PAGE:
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The Wooten Way

The five-time grammy winning bass player, Victor Wooten, through his music camp in Tennessee, is teaching life lessons. He believes the connection between music and nature is deep and essential to being a complete musician.
Esh Schaden
Victor Wooten plays bass on center stage during a master class. He showed the campers how to communicate with the drummer and keep a jam interesting.

Victor Wooten began learning bass at age two and started performing at five. His oldest brother, Regi, taught him and his four older brothers the basics, but more importantly, the power of curiosity. Despite his early introduction to music, Wooten didn’t feel that he knew music or himself fully until he spent some time with Tom Brown Jr. He taught Wooten that music and nature are intertwined, and inspired Wooten to teach this connection to others.

Now, with five Grammys under his belt, among countless other awards, Victor Wooten is widely recognized as one of the best bassists of all time. He teaches at his music camp, “Wooten Woods”, and continues to perform with renowned musicians.

“I think that we’re all living a musical life,” Wooten said. “I don’t think there’s any way not to, you just don’t have to call it music.”

When Wooten was born, his brothers had already decided that he would be a great bassist. Growing up in a musical family, he learned quickly and fell in love with his art.

“I learned music in the exact same way you learn to speak: you didn’t have any lessons, you’re in the jam session from day one,” Wooten said.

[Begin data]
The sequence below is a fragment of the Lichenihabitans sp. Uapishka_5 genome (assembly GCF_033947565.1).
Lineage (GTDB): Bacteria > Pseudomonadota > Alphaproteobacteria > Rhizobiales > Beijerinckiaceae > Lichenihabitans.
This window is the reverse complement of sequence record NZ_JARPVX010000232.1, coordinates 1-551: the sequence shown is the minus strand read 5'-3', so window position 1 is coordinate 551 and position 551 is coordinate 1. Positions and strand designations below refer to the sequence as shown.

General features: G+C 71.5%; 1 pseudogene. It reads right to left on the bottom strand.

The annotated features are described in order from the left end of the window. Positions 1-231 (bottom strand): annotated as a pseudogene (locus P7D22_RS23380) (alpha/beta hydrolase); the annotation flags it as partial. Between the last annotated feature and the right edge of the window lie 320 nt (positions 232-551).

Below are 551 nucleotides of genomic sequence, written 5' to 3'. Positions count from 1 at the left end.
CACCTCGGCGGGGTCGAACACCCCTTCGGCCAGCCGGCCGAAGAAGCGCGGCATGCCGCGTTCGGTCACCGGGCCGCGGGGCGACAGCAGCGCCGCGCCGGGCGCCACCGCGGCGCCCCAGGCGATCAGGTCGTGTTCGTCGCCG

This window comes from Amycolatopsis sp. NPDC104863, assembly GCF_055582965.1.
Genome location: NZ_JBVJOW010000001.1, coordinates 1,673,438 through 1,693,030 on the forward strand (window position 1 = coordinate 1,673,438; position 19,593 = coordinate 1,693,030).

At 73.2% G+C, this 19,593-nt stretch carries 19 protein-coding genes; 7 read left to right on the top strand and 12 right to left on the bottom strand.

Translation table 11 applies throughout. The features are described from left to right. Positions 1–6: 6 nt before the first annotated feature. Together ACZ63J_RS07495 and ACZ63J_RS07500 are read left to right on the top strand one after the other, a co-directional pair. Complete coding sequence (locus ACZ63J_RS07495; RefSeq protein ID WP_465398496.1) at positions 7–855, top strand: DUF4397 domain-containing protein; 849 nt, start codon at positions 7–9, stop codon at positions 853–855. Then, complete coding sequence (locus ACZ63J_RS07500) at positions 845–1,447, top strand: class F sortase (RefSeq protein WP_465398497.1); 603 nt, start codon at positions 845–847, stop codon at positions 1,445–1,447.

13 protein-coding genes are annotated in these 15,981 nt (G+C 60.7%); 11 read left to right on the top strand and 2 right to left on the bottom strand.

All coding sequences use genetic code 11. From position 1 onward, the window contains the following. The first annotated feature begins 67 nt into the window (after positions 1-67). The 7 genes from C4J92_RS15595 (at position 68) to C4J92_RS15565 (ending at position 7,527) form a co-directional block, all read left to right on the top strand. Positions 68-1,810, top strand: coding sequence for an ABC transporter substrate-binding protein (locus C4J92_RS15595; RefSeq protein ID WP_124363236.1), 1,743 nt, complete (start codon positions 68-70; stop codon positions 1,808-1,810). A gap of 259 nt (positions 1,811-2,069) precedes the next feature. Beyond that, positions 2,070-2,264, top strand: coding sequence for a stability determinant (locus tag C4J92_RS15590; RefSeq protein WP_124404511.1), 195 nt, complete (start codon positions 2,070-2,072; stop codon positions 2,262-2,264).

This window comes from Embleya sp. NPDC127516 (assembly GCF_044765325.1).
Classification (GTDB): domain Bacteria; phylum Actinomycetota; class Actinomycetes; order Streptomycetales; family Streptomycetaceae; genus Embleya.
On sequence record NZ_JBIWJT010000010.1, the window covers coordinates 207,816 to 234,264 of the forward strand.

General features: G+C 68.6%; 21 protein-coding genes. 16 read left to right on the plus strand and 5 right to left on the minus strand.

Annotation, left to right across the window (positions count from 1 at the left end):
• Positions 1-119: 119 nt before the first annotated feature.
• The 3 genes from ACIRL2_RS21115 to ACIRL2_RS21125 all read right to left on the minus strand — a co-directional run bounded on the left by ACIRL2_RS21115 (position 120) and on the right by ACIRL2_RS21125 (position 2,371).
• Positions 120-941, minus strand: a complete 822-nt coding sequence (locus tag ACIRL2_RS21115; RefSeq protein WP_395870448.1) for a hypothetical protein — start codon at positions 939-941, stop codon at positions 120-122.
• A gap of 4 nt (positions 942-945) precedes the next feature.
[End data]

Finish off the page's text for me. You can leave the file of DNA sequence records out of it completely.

As a music teacher, Wooten frequently highlights this idea of learning from those better than you. At his camps, the beginners play with the pros, letting them grow exponentially. This musical growth is something that Wooten hopes all his students will find, but he believes that a greater takeaway is the life lessons he teaches. 

Wooten’s Mother, Dorothy Wooten, played a key role in teaching him many of these life lessons, especially in terms of what he valued as a person and a musician. 

“The world needs more than just good musicians, we need good people,” Mama Wooten said.

Jack Wagner and Victor Wooten explore nature after walking down to a river that has been a staple of Wooten Woods for years. Many students enjoyed connecting to nature and learning to track and identify animals and trees. (Esh Schaden)

“To give you a little secret about our camp, music is just to get people here,” Victor Wooten said. “If I say Victor Wooten is doing a music camp, I get a lot of people, and then we can teach life lessons through music.” 

The connection between music and life became apparent to Wooten when he started teaching music. Learning to play music as if it were a language made it so that he saw music as many equal parts.

“I realized everybody’s teaching notes, but I know that there’s more to music than notes,” Wooten said. “And for some reason, I came up with the idea of breaking music into 10 parts.”

In his book “The Music Lesson”, Wooten describes this part-by-part breakdown of music: notes, articulation, technique, feel, dynamics, rhythm, tone, phrasing, space and listening. He believes that by looking at more than just one or two parts of what makes music, one can understand what they are creating on a deeper level.